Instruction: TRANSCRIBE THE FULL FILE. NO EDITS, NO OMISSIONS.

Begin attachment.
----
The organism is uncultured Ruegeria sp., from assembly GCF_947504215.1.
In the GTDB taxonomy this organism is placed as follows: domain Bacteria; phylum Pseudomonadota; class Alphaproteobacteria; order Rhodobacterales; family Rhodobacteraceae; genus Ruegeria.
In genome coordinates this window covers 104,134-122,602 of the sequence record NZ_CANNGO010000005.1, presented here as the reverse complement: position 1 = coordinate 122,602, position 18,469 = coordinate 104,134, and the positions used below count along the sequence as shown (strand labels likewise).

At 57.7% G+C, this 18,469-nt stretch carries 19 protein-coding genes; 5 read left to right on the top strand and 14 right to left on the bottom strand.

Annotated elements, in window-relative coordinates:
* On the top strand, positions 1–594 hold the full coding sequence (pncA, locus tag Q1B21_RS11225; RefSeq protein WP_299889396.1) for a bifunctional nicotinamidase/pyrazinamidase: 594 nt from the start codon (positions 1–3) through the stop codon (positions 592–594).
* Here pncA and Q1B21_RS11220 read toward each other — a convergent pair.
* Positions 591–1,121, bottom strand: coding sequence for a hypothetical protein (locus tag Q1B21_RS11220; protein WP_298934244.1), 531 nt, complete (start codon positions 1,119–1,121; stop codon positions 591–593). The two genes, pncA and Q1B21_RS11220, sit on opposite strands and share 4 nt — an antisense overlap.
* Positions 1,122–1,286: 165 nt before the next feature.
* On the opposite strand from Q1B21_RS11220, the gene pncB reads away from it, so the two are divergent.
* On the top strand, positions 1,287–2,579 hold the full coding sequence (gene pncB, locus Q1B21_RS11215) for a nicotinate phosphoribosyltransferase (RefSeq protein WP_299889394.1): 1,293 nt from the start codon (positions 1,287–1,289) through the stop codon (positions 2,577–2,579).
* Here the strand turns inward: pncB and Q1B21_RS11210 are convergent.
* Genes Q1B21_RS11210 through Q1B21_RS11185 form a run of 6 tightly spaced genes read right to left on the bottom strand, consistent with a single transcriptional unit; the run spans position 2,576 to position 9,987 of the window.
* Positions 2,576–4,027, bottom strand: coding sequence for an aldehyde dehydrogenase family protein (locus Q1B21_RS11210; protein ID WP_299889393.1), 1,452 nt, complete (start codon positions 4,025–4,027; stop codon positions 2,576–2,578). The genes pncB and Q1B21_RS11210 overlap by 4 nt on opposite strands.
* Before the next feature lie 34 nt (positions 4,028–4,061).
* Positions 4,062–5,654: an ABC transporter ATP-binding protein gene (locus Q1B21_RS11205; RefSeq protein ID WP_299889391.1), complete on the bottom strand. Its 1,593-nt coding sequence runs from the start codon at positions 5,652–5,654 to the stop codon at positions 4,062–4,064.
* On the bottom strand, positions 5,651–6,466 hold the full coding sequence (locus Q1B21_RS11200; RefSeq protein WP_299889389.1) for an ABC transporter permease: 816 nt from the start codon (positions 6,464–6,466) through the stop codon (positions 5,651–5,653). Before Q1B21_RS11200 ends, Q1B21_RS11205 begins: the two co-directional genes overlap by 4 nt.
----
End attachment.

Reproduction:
The organism is uncultured Ruegeria sp., from assembly GCF_947504215.1.
In the GTDB taxonomy this organism is placed as follows: domain Bacteria; phylum Pseudomonadota; class Alphaproteobacteria; order Rhodobacterales; family Rhodobacteraceae; genus Ruegeria.
In genome coordinates this window covers 104,134-122,602 of the sequence record NZ_CANNGO010000005.1, presented here as the reverse complement: position 1 = coordinate 122,602, position 18,469 = coordinate 104,134, and the positions used below count along the sequence as shown (strand labels likewise).

At 57.7% G+C, this 18,469-nt stretch carries 19 protein-coding genes; 5 read left to right on the top strand and 14 right to left on the bottom strand.

Annotated elements, in window-relative coordinates:
* On the top strand, positions 1–594 hold the full coding sequence (pncA, locus tag Q1B21_RS11225; RefSeq protein WP_299889396.1) for a bifunctional nicotinamidase/pyrazinamidase: 594 nt from the start codon (positions 1–3) through the stop codon (positions 592–594).
* Here pncA and Q1B21_RS11220 read toward each other — a convergent pair.
* Positions 591–1,121, bottom strand: coding sequence for a hypothetical protein (locus tag Q1B21_RS11220; protein WP_298934244.1), 531 nt, complete (start codon positions 1,119–1,121; stop codon positions 591–593). The two genes, pncA and Q1B21_RS11220, sit on opposite strands and share 4 nt — an antisense overlap.
* Positions 1,122–1,286: 165 nt before the next feature.
* On the opposite strand from Q1B21_RS11220, the gene pncB reads away from it, so the two are divergent.
* On the top strand, positions 1,287–2,579 hold the full coding sequence (gene pncB, locus Q1B21_RS11215) for a nicotinate phosphoribosyltransferase (RefSeq protein WP_299889394.1): 1,293 nt from the start codon (positions 1,287–1,289) through the stop codon (positions 2,577–2,579).
* Here the strand turns inward: pncB and Q1B21_RS11210 are convergent.
* Genes Q1B21_RS11210 through Q1B21_RS11185 form a run of 6 tightly spaced genes read right to left on the bottom strand, consistent with a single transcriptional unit; the run spans position 2,576 to position 9,987 of the window.
* Positions 2,576–4,027, bottom strand: coding sequence for an aldehyde dehydrogenase family protein (locus Q1B21_RS11210; protein ID WP_299889393.1), 1,452 nt, complete (start codon positions 4,025–4,027; stop codon positions 2,576–2,578). The genes pncB and Q1B21_RS11210 overlap by 4 nt on opposite strands.
* Before the next feature lie 34 nt (positions 4,028–4,061).
* Positions 4,062–5,654: an ABC transporter ATP-binding protein gene (locus Q1B21_RS11205; RefSeq protein ID WP_299889391.1), complete on the bottom strand. Its 1,593-nt coding sequence runs from the start codon at positions 5,652–5,654 to the stop codon at positions 4,062–4,064.
* On the bottom strand, positions 5,651–6,466 hold the full coding sequence (locus Q1B21_RS11200; RefSeq protein WP_299889389.1) for an ABC transporter permease: 816 nt from the start codon (positions 6,464–6,466) through the stop codon (positions 5,651–5,653). Before Q1B21_RS11200 ends, Q1B21_RS11205 begins: the two co-directional genes overlap by 4 nt.